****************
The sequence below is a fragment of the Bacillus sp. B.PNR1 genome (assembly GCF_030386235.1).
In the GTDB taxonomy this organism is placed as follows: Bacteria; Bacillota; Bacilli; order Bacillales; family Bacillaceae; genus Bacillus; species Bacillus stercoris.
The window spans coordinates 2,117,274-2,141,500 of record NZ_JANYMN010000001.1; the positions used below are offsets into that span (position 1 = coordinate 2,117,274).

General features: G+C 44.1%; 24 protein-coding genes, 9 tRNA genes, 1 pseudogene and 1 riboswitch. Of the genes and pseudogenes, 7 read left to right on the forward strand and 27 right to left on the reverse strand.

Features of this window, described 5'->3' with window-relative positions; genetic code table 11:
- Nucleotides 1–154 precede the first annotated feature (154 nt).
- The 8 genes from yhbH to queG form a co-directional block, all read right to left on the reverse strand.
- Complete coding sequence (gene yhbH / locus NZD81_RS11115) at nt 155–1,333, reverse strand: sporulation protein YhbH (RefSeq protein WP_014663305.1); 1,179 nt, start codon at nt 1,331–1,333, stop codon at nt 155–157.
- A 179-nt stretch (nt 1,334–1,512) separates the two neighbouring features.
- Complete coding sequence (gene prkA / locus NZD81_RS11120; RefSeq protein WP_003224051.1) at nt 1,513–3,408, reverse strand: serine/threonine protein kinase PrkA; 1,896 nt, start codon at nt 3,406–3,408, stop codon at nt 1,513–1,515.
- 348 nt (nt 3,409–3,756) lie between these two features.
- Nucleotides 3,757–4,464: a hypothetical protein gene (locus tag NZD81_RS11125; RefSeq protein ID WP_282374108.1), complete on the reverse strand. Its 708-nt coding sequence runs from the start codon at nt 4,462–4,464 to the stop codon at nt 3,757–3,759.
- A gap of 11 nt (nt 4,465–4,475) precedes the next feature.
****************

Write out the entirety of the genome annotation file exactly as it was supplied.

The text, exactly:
The sequence below is a fragment of the Bacillus sp. B.PNR1 genome (assembly GCF_030386235.1).
In the GTDB taxonomy this organism is placed as follows: Bacteria; Bacillota; Bacilli; order Bacillales; family Bacillaceae; genus Bacillus; species Bacillus stercoris.
The window spans coordinates 2,117,274-2,141,500 of record NZ_JANYMN010000001.1; the positions used below are offsets into that span (position 1 = coordinate 2,117,274).

General features: G+C 44.1%; 24 protein-coding genes, 9 tRNA genes, 1 pseudogene and 1 riboswitch. Of the genes and pseudogenes, 7 read left to right on the forward strand and 27 right to left on the reverse strand.

Features of this window, described 5'->3' with window-relative positions; genetic code table 11:
- Nucleotides 1–154 precede the first annotated feature (154 nt).
- The 8 genes from yhbH to queG form a co-directional block, all read right to left on the reverse strand.
- Complete coding sequence (gene yhbH / locus NZD81_RS11115) at nt 155–1,333, reverse strand: sporulation protein YhbH (RefSeq protein WP_014663305.1); 1,179 nt, start codon at nt 1,331–1,333, stop codon at nt 155–157.
- A 179-nt stretch (nt 1,334–1,512) separates the two neighbouring features.
- Complete coding sequence (gene prkA / locus NZD81_RS11120; RefSeq protein WP_003224051.1) at nt 1,513–3,408, reverse strand: serine/threonine protein kinase PrkA; 1,896 nt, start codon at nt 3,406–3,408, stop codon at nt 1,513–1,515.
- 348 nt (nt 3,409–3,756) lie between these two features.
- Nucleotides 3,757–4,464: a hypothetical protein gene (locus tag NZD81_RS11125; RefSeq protein ID WP_282374108.1), complete on the reverse strand. Its 708-nt coding sequence runs from the start codon at nt 4,462–4,464 to the stop codon at nt 3,757–3,759.
- A gap of 11 nt (nt 4,465–4,475) precedes the next feature.